The U.S. Supreme Court will not take up a legal argument by atheist groups that sought to remove the words “In God We Trust” from U.S. currency, the Liberty Counsel reported Tuesday.
Michael Newdow, an activist who filed the lawsuit on behalf of a group of atheists, argued that the law to inscribe the nation’s motto on U.S. money was a violation of the First Amendment’s Establishment Clause, which prohibits Congress from establishing a national religion.
However, a lower court ruled that the phrase “does not compel citizens to engage in a religious observance” and dismissed the case.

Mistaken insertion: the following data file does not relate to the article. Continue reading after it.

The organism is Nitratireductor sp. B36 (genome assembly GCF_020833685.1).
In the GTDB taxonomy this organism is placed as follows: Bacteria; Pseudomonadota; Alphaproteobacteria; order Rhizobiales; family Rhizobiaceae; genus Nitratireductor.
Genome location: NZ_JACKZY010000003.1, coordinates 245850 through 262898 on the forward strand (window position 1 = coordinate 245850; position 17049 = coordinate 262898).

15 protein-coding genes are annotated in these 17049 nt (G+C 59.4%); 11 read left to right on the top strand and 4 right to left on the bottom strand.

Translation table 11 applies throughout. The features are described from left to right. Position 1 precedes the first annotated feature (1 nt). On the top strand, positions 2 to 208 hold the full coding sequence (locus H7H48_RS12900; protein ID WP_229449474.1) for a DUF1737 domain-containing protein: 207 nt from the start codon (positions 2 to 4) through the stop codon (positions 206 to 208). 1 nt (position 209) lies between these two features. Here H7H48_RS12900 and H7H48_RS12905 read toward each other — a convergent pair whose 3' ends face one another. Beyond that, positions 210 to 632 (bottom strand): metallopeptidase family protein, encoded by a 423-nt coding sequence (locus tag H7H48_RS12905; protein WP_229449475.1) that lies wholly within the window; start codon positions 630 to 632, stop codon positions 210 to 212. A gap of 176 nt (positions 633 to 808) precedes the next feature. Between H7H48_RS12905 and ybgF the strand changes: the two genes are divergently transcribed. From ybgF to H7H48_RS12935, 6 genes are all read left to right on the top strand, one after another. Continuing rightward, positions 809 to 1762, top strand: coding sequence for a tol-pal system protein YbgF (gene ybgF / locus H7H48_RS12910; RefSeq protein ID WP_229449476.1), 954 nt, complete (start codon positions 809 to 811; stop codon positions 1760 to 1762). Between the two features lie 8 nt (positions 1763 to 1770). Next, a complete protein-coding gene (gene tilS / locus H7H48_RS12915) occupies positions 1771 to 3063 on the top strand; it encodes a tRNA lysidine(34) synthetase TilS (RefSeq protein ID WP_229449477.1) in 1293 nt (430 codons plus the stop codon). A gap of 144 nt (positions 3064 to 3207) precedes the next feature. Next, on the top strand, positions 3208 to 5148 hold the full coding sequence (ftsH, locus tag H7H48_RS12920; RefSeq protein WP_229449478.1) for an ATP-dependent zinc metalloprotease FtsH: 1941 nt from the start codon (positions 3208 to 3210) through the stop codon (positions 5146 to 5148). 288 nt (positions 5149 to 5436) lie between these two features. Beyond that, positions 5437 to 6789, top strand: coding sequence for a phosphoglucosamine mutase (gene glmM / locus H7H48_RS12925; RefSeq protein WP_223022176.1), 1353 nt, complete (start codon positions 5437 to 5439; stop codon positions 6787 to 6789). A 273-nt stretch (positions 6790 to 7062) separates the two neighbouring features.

The challengers also claimed the message on U.S. currency forces “Petitioners (who are atheists) to bear and proselytize that monotheistic message.”
The Supreme Court declined to take up the case.
Newdow previously brought case in 2004, arguing the words “under God” in the Pledge of Allegiance violates the First Amendment. That case was also unsuccessful before the Supreme Court.
In addition to the court rulings, Congress has repeatedly upheld the phrase “In God We Trust” as the national motto.
The phrase appeared on coins in 1864. Congress passed legislation in 1955, approved by President Dwight Eisenhower the following year, which required paper and coin currency to bear the words, the Liberty Counsel said.